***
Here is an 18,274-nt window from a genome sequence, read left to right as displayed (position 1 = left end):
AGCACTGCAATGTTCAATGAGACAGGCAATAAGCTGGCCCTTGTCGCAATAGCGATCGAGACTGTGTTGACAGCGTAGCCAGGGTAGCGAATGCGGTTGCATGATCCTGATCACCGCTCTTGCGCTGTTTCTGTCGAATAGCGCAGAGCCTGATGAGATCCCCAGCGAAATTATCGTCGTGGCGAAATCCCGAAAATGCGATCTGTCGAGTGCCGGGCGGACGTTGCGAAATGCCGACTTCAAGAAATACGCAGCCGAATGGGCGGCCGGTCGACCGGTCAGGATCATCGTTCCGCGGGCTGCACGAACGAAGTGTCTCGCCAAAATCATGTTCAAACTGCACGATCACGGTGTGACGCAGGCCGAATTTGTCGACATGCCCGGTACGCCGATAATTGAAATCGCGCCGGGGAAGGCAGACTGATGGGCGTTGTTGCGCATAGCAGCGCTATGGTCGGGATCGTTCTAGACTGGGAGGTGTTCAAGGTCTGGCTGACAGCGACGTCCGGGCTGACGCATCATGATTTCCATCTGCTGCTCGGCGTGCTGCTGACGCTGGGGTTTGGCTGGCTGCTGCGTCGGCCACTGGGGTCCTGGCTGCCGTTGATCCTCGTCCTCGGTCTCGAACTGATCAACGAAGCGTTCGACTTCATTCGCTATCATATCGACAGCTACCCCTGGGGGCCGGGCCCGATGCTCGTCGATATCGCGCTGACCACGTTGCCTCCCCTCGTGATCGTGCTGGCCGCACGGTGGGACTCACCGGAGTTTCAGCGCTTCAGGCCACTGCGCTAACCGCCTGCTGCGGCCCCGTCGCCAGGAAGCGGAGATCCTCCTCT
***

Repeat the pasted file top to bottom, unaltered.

Here is an 18,274-nt window from a genome sequence, read left to right as displayed (position 1 = left end):
AGCACTGCAATGTTCAATGAGACAGGCAATAAGCTGGCCCTTGTCGCAATAGCGATCGAGACTGTGTTGACAGCGTAGCCAGGGTAGCGAATGCGGTTGCATGATCCTGATCACCGCTCTTGCGCTGTTTCTGTCGAATAGCGCAGAGCCTGATGAGATCCCCAGCGAAATTATCGTCGTGGCGAAATCCCGAAAATGCGATCTGTCGAGTGCCGGGCGGACGTTGCGAAATGCCGACTTCAAGAAATACGCAGCCGAATGGGCGGCCGGTCGACCGGTCAGGATCATCGTTCCGCGGGCTGCACGAACGAAGTGTCTCGCCAAAATCATGTTCAAACTGCACGATCACGGTGTGACGCAGGCCGAATTTGTCGACATGCCCGGTACGCCGATAATTGAAATCGCGCCGGGGAAGGCAGACTGATGGGCGTTGTTGCGCATAGCAGCGCTATGGTCGGGATCGTTCTAGACTGGGAGGTGTTCAAGGTCTGGCTGACAGCGACGTCCGGGCTGACGCATCATGATTTCCATCTGCTGCTCGGCGTGCTGCTGACGCTGGGGTTTGGCTGGCTGCTGCGTCGGCCACTGGGGTCCTGGCTGCCGTTGATCCTCGTCCTCGGTCTCGAACTGATCAACGAAGCGTTCGACTTCATTCGCTATCATATCGACAGCTACCCCTGGGGGCCGGGCCCGATGCTCGTCGATATCGCGCTGACCACGTTGCCTCCCCTCGTGATCGTGCTGGCCGCACGGTGGGACTCACCGGAGTTTCAGCGCTTCAGGCCACTGCGCTAACCGCCTGCTGCGGCCCCGTCGCCAGGAAGCGGAGATCCTCCTCT